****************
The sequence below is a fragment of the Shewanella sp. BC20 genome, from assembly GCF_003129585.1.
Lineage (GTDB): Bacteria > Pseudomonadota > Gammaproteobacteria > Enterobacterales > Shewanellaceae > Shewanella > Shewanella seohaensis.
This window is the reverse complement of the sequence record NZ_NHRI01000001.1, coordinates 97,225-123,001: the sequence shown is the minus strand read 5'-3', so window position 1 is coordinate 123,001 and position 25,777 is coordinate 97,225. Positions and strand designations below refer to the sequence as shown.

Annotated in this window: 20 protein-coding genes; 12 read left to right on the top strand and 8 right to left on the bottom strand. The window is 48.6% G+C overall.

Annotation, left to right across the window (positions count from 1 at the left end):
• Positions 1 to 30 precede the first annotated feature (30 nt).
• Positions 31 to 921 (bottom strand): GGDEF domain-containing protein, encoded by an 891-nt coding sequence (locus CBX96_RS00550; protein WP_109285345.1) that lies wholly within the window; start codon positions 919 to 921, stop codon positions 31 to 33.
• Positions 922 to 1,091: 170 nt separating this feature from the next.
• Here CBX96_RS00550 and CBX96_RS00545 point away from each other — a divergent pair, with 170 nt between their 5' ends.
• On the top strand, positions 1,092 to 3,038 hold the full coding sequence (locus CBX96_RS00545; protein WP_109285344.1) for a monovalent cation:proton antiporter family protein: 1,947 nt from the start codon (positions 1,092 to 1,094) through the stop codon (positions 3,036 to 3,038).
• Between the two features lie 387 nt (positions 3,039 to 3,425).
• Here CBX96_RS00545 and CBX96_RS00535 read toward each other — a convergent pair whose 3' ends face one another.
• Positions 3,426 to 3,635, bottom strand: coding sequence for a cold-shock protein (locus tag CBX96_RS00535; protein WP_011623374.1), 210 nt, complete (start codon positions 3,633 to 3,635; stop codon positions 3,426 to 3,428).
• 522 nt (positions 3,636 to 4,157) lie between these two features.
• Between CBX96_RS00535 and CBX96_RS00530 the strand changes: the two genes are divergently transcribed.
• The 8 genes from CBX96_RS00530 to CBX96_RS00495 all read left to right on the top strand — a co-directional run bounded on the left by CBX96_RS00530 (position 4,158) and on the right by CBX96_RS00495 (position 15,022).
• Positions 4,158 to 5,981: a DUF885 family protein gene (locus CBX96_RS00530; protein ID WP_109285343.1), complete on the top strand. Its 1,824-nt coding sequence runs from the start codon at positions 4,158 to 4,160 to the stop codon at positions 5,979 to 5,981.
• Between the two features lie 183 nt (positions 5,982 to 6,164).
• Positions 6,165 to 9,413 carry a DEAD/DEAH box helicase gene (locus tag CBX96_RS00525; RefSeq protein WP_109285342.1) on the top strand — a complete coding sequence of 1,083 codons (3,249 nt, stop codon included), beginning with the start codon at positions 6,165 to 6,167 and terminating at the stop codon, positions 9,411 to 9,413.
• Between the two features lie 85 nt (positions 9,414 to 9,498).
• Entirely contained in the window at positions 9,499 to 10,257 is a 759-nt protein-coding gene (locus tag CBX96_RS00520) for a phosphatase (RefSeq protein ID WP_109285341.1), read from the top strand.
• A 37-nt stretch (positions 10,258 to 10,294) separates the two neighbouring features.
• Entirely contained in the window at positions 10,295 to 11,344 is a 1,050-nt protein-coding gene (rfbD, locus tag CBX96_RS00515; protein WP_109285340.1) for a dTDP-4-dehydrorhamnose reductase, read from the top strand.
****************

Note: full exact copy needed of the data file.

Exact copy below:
The sequence below is a fragment of the Shewanella sp. BC20 genome, from assembly GCF_003129585.1.
Lineage (GTDB): Bacteria > Pseudomonadota > Gammaproteobacteria > Enterobacterales > Shewanellaceae > Shewanella > Shewanella seohaensis.
This window is the reverse complement of the sequence record NZ_NHRI01000001.1, coordinates 97,225-123,001: the sequence shown is the minus strand read 5'-3', so window position 1 is coordinate 123,001 and position 25,777 is coordinate 97,225. Positions and strand designations below refer to the sequence as shown.

Annotated in this window: 20 protein-coding genes; 12 read left to right on the top strand and 8 right to left on the bottom strand. The window is 48.6% G+C overall.

Annotation, left to right across the window (positions count from 1 at the left end):
• Positions 1 to 30 precede the first annotated feature (30 nt).
• Positions 31 to 921 (bottom strand): GGDEF domain-containing protein, encoded by an 891-nt coding sequence (locus CBX96_RS00550; protein WP_109285345.1) that lies wholly within the window; start codon positions 919 to 921, stop codon positions 31 to 33.
• Positions 922 to 1,091: 170 nt separating this feature from the next.
• Here CBX96_RS00550 and CBX96_RS00545 point away from each other — a divergent pair, with 170 nt between their 5' ends.
• On the top strand, positions 1,092 to 3,038 hold the full coding sequence (locus CBX96_RS00545; protein WP_109285344.1) for a monovalent cation:proton antiporter family protein: 1,947 nt from the start codon (positions 1,092 to 1,094) through the stop codon (positions 3,036 to 3,038).
• Between the two features lie 387 nt (positions 3,039 to 3,425).
• Here CBX96_RS00545 and CBX96_RS00535 read toward each other — a convergent pair whose 3' ends face one another.
• Positions 3,426 to 3,635, bottom strand: coding sequence for a cold-shock protein (locus tag CBX96_RS00535; protein WP_011623374.1), 210 nt, complete (start codon positions 3,633 to 3,635; stop codon positions 3,426 to 3,428).
• 522 nt (positions 3,636 to 4,157) lie between these two features.
• Between CBX96_RS00535 and CBX96_RS00530 the strand changes: the two genes are divergently transcribed.
• The 8 genes from CBX96_RS00530 to CBX96_RS00495 all read left to right on the top strand — a co-directional run bounded on the left by CBX96_RS00530 (position 4,158) and on the right by CBX96_RS00495 (position 15,022).
• Positions 4,158 to 5,981: a DUF885 family protein gene (locus CBX96_RS00530; protein ID WP_109285343.1), complete on the top strand. Its 1,824-nt coding sequence runs from the start codon at positions 4,158 to 4,160 to the stop codon at positions 5,979 to 5,981.
• Between the two features lie 183 nt (positions 5,982 to 6,164).
• Positions 6,165 to 9,413 carry a DEAD/DEAH box helicase gene (locus tag CBX96_RS00525; RefSeq protein WP_109285342.1) on the top strand — a complete coding sequence of 1,083 codons (3,249 nt, stop codon included), beginning with the start codon at positions 6,165 to 6,167 and terminating at the stop codon, positions 9,411 to 9,413.
• Between the two features lie 85 nt (positions 9,414 to 9,498).
• Entirely contained in the window at positions 9,499 to 10,257 is a 759-nt protein-coding gene (locus tag CBX96_RS00520) for a phosphatase (RefSeq protein ID WP_109285341.1), read from the top strand.
• A 37-nt stretch (positions 10,258 to 10,294) separates the two neighbouring features.
• Entirely contained in the window at positions 10,295 to 11,344 is a 1,050-nt protein-coding gene (rfbD, locus tag CBX96_RS00515; protein WP_109285340.1) for a dTDP-4-dehydrorhamnose reductase, read from the top strand.